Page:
Dear Answer Angel: I really, really want to wear blue jeans to work. There's no prohibition against it, but on the other hand, no one does. Any thoughts on when/if they're appropriate?
Dear J.T.: OK, you "really, really want to wear blue jeans to work," but do you also really, really want to get promoted? Then don't wear jeans to the office. Just because there are no rules against it, if nobody is wearing them, then you shouldn't either — not if you want to advance at your company.
Remember that old adage that you should dress for the job you want, not the job you have. So check out your boss and dress up at least as much as he/she does. A lot of people are confused by "workplace casual," and with good reason. For some offices that does mean jeans are OK, but for others it means nice slacks or a dress/skirt for women; pressed trousers and a business shirt for men (in short, everything but a jacket and tie).
How to tell what's appropriate? Look around at the people who are getting ahead. Copy them.
Dear Answer Angel: I would like some advice on how to shop at an outlet mall.
Dear L.T.: Short answer: Cautiously. I love outlet mall shopping. But I think our usual tendency is to buy things that we don't need because they're a bargain. That is not a good way to save money.
Have you wondered if the stuff in the outlets is the leftovers that didn't sell at the regular retail shops? The answer is sometimes. But increasingly, the merchandise in outlets is created for those stores and was never sold in full-price places. The recession has changed our shopping habits, says expert David Ober, the president of an outlet mall trade group, the Council of Developers of Outlet Centers and Retailers. He says surveys show more than ever that those who formerly shopped only at department stores are also shopping the outlets.
Bottom line: If you see something you like at an outlet store, don't presume you can buy more later at a department store. And a savings tip: Before you start shopping — whether at a full-price or outlet mall — always go to the customer service desk and ask if they're offering any coupons or daily deals.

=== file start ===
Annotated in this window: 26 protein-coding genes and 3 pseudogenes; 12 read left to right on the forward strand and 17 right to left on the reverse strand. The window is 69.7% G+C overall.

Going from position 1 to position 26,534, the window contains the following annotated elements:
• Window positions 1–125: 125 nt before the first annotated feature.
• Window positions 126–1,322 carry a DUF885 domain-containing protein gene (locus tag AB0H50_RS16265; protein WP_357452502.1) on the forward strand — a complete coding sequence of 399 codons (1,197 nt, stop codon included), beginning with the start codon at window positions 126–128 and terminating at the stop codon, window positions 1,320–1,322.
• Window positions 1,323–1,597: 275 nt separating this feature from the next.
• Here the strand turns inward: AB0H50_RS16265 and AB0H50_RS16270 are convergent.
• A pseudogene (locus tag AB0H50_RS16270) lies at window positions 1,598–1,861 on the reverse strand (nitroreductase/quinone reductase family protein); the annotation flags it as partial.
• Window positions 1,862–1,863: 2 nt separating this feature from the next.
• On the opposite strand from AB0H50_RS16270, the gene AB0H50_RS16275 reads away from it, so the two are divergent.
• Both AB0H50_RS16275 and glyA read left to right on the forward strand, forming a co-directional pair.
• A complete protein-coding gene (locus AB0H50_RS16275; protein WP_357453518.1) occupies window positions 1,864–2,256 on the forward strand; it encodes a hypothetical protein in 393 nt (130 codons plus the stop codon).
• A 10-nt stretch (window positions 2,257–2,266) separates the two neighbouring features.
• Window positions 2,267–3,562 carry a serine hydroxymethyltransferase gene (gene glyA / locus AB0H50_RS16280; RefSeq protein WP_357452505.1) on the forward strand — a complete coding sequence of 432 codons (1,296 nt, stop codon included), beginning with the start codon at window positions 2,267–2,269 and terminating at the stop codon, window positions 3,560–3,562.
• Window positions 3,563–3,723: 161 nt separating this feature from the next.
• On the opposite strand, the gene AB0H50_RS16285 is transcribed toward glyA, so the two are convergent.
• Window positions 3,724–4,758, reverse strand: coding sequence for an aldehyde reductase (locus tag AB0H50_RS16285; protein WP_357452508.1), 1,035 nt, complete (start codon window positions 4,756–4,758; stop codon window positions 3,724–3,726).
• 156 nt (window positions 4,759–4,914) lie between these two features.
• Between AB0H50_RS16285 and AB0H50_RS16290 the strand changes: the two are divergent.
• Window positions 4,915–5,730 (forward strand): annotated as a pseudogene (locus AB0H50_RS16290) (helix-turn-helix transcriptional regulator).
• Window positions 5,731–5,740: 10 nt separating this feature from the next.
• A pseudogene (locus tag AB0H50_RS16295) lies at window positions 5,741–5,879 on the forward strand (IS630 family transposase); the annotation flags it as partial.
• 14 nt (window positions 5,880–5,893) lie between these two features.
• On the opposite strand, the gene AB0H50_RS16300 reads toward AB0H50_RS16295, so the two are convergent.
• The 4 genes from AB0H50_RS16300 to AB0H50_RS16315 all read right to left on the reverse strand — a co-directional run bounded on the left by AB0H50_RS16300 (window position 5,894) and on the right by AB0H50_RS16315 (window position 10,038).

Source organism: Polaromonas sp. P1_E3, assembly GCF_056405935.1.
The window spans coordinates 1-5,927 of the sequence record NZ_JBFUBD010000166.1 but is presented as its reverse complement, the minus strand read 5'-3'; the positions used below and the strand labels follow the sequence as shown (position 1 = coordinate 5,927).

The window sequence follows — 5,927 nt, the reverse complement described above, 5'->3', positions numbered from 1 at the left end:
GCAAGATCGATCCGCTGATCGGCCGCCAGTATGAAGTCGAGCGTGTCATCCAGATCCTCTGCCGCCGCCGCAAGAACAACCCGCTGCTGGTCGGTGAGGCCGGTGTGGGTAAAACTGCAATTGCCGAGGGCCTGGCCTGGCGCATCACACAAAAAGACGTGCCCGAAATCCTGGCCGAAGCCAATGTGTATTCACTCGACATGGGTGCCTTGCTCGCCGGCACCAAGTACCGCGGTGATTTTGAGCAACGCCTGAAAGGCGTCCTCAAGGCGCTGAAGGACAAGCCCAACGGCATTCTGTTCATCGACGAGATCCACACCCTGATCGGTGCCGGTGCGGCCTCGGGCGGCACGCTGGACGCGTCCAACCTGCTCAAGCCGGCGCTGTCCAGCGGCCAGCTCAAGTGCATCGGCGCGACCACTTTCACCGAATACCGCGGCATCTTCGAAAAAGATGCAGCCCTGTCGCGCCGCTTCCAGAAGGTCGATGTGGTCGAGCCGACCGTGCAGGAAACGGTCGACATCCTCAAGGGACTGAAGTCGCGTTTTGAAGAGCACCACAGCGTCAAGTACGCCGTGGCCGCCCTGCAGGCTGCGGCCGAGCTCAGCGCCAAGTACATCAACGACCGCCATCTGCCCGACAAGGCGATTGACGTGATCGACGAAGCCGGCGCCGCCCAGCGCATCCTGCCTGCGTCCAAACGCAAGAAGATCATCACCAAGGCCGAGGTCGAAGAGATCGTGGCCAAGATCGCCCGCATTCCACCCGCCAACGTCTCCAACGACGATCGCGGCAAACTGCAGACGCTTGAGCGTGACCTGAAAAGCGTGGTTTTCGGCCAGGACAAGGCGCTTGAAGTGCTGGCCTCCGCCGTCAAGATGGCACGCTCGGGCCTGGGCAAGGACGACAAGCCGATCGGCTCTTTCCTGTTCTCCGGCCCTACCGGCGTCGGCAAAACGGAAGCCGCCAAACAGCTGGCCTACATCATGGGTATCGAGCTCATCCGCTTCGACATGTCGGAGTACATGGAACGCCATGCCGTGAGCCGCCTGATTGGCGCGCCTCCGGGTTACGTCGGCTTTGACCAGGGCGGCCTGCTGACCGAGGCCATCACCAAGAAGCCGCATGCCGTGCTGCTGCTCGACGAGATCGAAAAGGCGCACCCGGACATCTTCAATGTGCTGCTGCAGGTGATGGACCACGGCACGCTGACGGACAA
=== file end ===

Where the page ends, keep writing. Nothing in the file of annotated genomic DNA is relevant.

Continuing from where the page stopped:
Dear Answer Angel: I have bought my last pair of prescription sunglasses. I just lost another pair, and I just can't afford the $400 it costs to replace them. What are my options? I'm blind without my prescription glasses.
Dear Glasses-less: A man I know lost one too many pairs of sunglasses over the years while out fishing. Now he buys sun flip-ups at clipons.com for $19.95. They come in many different lens colors and sizes to fit your regular clear prescription glasses. The downside is they look a little nerdy. The website also sells sun lenses that use four little clips to attach to most regular lenses. These are a little better looking and cost $24.95. A detailed measuring chart helps get the size right.
Dear Answer Angel: I've been working out a lot and couldn't figure out why I developed ugly back fat. I realized I went up a bra size because of developing my back muscles, and the fat was just the result of being squeezed into too-tight bras. So now I'm stuck with a collection of expensive sports bras and regular bras that don't fit. Is there a way to stretch them a little?
— Fitness Queen
Dear F.Q.: This is an easy, cheap fix. Type "bra extender" into your browser and you'll find a wide array of inexpensive two, three or four-hook gizmos that will enable you to add several inches to your bra band. I've tried them and they even stay on in the washing machine. Problem solved.
Dear Answer Angel: My son and his girlfriend were visiting me from out of town and went shopping. She purchased a dress and when she got home she realized the security tag was still on it. There's no branch of the store in her small town. What to do?
Dear Anne: I had this precise problem a few years back. Since I wanted to wear the garment right away, I had to waste time going to several stores (with my receipt) trying to find a place that used the same sort of security tags (and therefore had the machinery to remove them). I did find a store that could remove the tag. But the other option is to call the place where she bought the dress, talk to a manager and arrange to send it back (asking the store to pay shipping since it wasn't her fault). Enclose a copy of the receipt (but keep the original). If no receipt, this will complicate things, but the store manager should be able to either trust you or tell you how to get a duplicate. Moral of the story: Always check that the security tag has been removed and save those receipts.
I'm confused and angry about the sizes of women's clothes! I am a 35-year-old woman who has remained the same weight for the past 15 years. But in the last few years, I have found that clothing brands that used to fit me well in a size small or extra-small now are too big on me. With all the vanity sizing I'm seeing now, it's impossible to tell what size I am. I used to wear size 10 pants and now sometimes I'm a 2. It's infuriating to go shopping these days. I have to take four sizes of the same thing into the dressing room just to make sure I'll have the right one to try on. And it's even worse ordering online and having to guess what size I am in this or that catalog. Is it the obesity epidemic that has led clothing makers to call a 10 a size 2 now? Why aren't sizes standard?
Anybody besides me agree with Meg?